My significantly better half and I have just returned from a lovely mini vacation on the eastern coast of the USA. Other years we have stayed in Maine, but this year we went a little further south and found a great place in North Hampton, New Hampshire. More about that in a subsequent post. One of the advantages of staying in New Hampshire was convenient proximity to Boston, where we try to enjoy a day or so during our vacations.
I have written before about how much I enjoy Boston, certainly not their dastardly Bruins, but just about everything else. Like Montreal, Boston has history and character; the history comes from being old, the character, as is the case with Montrealers, is produced by Bostonians. However with that in mind may I suggest that if you are looking for the real Boston, you not visit on a summer Sunday.
One of the many similarities shared by my home of Montreal and Boston is a Catholic background. Whether French or Irish in origin, the same Catholic religion affected how the cities developed, albeit much less today than at one time. One of those church intrusions in Montreal was a strong aversion to shopping on Sundays. Even though many people actually live in downtown Montreal, or within walking or biking distance, when I was a youngster downtown Montreal was deserted on Sundays; all the stores and many restaurants shut tight.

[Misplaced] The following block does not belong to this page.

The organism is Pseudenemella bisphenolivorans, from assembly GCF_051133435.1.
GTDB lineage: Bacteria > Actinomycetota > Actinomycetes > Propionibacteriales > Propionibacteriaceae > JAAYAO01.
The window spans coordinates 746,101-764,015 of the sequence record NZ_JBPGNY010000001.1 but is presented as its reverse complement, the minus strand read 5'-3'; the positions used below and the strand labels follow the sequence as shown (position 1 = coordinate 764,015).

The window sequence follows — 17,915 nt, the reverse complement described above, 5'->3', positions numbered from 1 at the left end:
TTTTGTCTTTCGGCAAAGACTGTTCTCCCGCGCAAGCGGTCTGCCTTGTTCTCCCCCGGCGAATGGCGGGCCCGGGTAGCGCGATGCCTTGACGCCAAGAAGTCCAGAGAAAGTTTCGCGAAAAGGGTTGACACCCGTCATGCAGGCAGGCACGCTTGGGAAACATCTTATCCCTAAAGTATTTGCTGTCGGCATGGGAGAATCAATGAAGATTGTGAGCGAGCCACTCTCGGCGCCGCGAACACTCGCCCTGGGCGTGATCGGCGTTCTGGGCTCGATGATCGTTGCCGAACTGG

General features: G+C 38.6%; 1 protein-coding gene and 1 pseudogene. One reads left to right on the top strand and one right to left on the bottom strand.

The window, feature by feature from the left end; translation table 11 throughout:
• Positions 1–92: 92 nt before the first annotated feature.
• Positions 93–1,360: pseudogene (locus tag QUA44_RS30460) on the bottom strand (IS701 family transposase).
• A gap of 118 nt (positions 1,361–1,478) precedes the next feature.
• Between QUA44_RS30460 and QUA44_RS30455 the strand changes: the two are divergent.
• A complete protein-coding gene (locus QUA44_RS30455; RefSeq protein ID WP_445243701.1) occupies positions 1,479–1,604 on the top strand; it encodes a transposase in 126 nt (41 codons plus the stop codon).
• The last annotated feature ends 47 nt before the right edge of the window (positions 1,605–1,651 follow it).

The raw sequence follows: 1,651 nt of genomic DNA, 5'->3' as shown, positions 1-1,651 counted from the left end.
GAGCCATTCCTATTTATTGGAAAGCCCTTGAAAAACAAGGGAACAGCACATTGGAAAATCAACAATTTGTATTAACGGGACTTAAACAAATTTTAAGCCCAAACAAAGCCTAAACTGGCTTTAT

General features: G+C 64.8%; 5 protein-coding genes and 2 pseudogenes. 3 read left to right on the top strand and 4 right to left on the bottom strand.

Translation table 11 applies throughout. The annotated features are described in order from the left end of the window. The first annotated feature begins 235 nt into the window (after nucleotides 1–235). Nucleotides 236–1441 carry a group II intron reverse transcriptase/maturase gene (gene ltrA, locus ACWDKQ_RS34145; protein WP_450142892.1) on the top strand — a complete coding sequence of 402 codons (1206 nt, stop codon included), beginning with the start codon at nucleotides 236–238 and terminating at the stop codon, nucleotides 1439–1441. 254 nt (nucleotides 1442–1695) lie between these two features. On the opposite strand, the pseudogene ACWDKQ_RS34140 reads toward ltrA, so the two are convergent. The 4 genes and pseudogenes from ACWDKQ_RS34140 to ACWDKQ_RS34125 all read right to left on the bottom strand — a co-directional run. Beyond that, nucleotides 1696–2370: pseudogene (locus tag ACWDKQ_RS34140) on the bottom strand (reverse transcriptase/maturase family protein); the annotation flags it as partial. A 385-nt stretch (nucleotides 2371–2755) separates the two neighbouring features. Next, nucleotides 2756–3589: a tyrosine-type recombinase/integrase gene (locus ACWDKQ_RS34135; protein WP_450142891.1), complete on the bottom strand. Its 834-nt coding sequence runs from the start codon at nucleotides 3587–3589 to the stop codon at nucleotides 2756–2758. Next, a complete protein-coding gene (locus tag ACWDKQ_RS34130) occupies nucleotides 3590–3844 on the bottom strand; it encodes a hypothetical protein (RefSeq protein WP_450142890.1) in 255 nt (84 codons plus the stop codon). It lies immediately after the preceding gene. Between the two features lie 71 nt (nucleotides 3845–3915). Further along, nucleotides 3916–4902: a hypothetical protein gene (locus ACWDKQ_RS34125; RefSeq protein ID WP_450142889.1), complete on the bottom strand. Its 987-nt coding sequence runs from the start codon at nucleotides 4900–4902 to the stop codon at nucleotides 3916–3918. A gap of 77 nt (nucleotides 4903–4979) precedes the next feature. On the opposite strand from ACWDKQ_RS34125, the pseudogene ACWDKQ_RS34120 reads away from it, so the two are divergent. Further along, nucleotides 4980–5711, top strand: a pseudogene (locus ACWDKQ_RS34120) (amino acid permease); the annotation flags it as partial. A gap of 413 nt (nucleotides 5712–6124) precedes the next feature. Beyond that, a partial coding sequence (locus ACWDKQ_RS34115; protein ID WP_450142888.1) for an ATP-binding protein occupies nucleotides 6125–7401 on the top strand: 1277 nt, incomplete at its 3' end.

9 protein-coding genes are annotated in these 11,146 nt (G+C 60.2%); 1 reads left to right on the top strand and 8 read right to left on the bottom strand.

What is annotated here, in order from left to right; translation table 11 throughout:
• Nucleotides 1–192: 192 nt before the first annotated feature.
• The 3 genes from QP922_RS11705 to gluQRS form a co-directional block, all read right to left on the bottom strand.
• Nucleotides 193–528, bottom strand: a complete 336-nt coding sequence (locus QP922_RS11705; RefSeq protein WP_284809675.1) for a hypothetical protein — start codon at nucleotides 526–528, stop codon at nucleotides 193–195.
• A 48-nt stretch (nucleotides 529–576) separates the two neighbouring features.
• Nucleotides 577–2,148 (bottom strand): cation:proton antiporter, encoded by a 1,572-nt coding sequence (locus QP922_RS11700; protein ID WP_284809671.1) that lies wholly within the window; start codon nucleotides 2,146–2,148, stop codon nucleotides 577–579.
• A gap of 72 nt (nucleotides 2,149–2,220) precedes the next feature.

Locals started to grumble about not being able to shop on Sundays. A number of stores started to stay open in defiance of the law, figuring they would make enough to easily cover the fine – and they did. As time passed and pressure grew, the ban was lifted. Now Sunday is perhaps the busiest day in downtown Montreal. Not only are the streets chock-a-block with tourists, but those Downtowners, for whom this is their neighbourhood, can go about their lives. Commerce meets community.
This past Sunday I was astounded at the number of stores that were closed in Boston. It was as if the residents turned over the city to tourists for the day. The waterfront was packed, there was a festival in the Boston Common, anything touristic was busy. But the day-to-day life of the city, the heart if you will, was missing. Streets without tourist attractions were empty. I even wondered if the “Hollow Sidewalk” signs on some buildings were placed there to keep tourists in their place by scaring them. While the big box stores remained open, middle and small outlets were closed.
Last Sunday Boston felt like a smaller version of Montreal, but without a heart.
I look forward to my next visit to Boston, but will make sure to plan it for a weekday!